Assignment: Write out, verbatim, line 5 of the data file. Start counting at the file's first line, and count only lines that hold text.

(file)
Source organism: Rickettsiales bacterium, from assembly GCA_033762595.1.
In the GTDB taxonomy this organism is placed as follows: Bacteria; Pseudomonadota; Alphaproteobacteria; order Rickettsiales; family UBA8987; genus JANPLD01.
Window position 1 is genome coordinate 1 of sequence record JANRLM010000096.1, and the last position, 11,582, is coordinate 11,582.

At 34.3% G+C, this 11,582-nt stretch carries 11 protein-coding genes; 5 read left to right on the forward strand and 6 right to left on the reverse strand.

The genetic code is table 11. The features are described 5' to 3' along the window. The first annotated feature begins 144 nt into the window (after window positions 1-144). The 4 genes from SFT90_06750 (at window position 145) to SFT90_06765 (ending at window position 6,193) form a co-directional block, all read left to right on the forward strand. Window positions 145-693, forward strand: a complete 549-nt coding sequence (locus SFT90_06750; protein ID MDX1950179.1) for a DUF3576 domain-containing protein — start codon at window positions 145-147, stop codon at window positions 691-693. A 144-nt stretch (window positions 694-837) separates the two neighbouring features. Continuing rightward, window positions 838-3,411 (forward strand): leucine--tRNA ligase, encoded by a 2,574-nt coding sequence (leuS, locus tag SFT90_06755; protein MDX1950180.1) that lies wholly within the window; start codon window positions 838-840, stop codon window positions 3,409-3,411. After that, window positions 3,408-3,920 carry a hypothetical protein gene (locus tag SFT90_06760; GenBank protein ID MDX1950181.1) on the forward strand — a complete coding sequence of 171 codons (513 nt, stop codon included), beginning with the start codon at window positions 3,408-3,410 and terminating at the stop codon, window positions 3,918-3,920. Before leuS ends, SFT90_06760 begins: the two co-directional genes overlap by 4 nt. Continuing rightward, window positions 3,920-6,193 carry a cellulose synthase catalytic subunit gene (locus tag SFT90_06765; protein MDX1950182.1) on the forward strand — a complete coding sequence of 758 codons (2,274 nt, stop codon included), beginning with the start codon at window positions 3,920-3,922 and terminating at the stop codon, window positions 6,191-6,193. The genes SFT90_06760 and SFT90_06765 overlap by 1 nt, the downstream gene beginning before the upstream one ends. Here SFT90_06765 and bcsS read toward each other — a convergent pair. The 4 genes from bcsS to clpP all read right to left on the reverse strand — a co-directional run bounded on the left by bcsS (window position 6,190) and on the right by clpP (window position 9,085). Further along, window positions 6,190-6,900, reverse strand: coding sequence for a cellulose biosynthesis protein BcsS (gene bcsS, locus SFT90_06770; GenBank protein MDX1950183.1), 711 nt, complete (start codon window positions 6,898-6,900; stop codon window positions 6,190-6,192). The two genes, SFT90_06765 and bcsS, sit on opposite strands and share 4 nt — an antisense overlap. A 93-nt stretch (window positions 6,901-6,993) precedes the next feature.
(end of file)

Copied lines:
The genetic code is table 11. The features are described 5' to 3' along the window. The first annotated feature begins 144 nt into the window (after window positions 1-144). The 4 genes from SFT90_06750 (at window position 145) to SFT90_06765 (ending at window position 6,193) form a co-directional block, all read left to right on the forward strand. Window positions 145-693, forward strand: a complete 549-nt coding sequence (locus SFT90_06750; protein ID MDX1950179.1) for a DUF3576 domain-containing protein — start codon at window positions 145-147, stop codon at window positions 691-693. A 144-nt stretch (window positions 694-837) separates the two neighbouring features. Continuing rightward, window positions 838-3,411 (forward strand): leucine--tRNA ligase, encoded by a 2,574-nt coding sequence (leuS, locus tag SFT90_06755; protein MDX1950180.1) that lies wholly within the window; start codon window positions 838-840, stop codon window positions 3,409-3,411. After that, window positions 3,408-3,920 carry a hypothetical protein gene (locus tag SFT90_06760; GenBank protein ID MDX1950181.1) on the forward strand — a complete coding sequence of 171 codons (513 nt, stop codon included), beginning with the start codon at window positions 3,408-3,410 and terminating at the stop codon, window positions 3,918-3,920. Before leuS ends, SFT90_06760 begins: the two co-directional genes overlap by 4 nt. Continuing rightward, window positions 3,920-6,193 carry a cellulose synthase catalytic subunit gene (locus tag SFT90_06765; protein MDX1950182.1) on the forward strand — a complete coding sequence of 758 codons (2,274 nt, stop codon included), beginning with the start codon at window positions 3,920-3,922 and terminating at the stop codon, window positions 6,191-6,193. The genes SFT90_06760 and SFT90_06765 overlap by 1 nt, the downstream gene beginning before the upstream one ends. Here SFT90_06765 and bcsS read toward each other — a convergent pair. The 4 genes from bcsS to clpP all read right to left on the reverse strand — a co-directional run bounded on the left by bcsS (window position 6,190) and on the right by clpP (window position 9,085). Further along, window positions 6,190-6,900, reverse strand: coding sequence for a cellulose biosynthesis protein BcsS (gene bcsS, locus SFT90_06770; GenBank protein MDX1950183.1), 711 nt, complete (start codon window positions 6,898-6,900; stop codon window positions 6,190-6,192). The two genes, SFT90_06765 and bcsS, sit on opposite strands and share 4 nt — an antisense overlap. A 93-nt stretch (window positions 6,901-6,993) precedes the next feature.